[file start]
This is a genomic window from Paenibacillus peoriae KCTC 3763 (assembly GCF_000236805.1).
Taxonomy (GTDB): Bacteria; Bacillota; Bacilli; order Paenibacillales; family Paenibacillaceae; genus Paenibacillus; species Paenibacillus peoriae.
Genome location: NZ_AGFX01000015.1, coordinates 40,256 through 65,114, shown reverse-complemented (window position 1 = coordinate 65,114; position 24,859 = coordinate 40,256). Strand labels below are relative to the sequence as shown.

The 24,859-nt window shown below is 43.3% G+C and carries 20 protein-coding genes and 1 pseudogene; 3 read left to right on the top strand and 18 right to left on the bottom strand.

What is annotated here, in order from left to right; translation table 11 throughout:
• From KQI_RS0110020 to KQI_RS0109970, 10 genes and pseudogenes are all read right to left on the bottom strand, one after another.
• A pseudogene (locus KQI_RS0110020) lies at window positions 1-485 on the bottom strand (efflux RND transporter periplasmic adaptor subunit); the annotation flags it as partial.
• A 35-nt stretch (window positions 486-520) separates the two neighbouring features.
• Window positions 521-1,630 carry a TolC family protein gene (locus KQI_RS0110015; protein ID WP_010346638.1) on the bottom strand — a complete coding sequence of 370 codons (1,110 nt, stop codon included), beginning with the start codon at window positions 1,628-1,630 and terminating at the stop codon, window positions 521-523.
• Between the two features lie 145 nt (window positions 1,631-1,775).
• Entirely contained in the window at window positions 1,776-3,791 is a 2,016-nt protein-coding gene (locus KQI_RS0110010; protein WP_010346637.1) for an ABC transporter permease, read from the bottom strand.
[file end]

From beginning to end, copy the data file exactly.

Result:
This is a genomic window from Paenibacillus peoriae KCTC 3763 (assembly GCF_000236805.1).
Taxonomy (GTDB): Bacteria; Bacillota; Bacilli; order Paenibacillales; family Paenibacillaceae; genus Paenibacillus; species Paenibacillus peoriae.
Genome location: NZ_AGFX01000015.1, coordinates 40,256 through 65,114, shown reverse-complemented (window position 1 = coordinate 65,114; position 24,859 = coordinate 40,256). Strand labels below are relative to the sequence as shown.

The 24,859-nt window shown below is 43.3% G+C and carries 20 protein-coding genes and 1 pseudogene; 3 read left to right on the top strand and 18 right to left on the bottom strand.

What is annotated here, in order from left to right; translation table 11 throughout:
• From KQI_RS0110020 to KQI_RS0109970, 10 genes and pseudogenes are all read right to left on the bottom strand, one after another.
• A pseudogene (locus KQI_RS0110020) lies at window positions 1-485 on the bottom strand (efflux RND transporter periplasmic adaptor subunit); the annotation flags it as partial.
• A 35-nt stretch (window positions 486-520) separates the two neighbouring features.
• Window positions 521-1,630 carry a TolC family protein gene (locus KQI_RS0110015; protein ID WP_010346638.1) on the bottom strand — a complete coding sequence of 370 codons (1,110 nt, stop codon included), beginning with the start codon at window positions 1,628-1,630 and terminating at the stop codon, window positions 521-523.
• Between the two features lie 145 nt (window positions 1,631-1,775).
• Entirely contained in the window at window positions 1,776-3,791 is a 2,016-nt protein-coding gene (locus KQI_RS0110010; protein WP_010346637.1) for an ABC transporter permease, read from the bottom strand.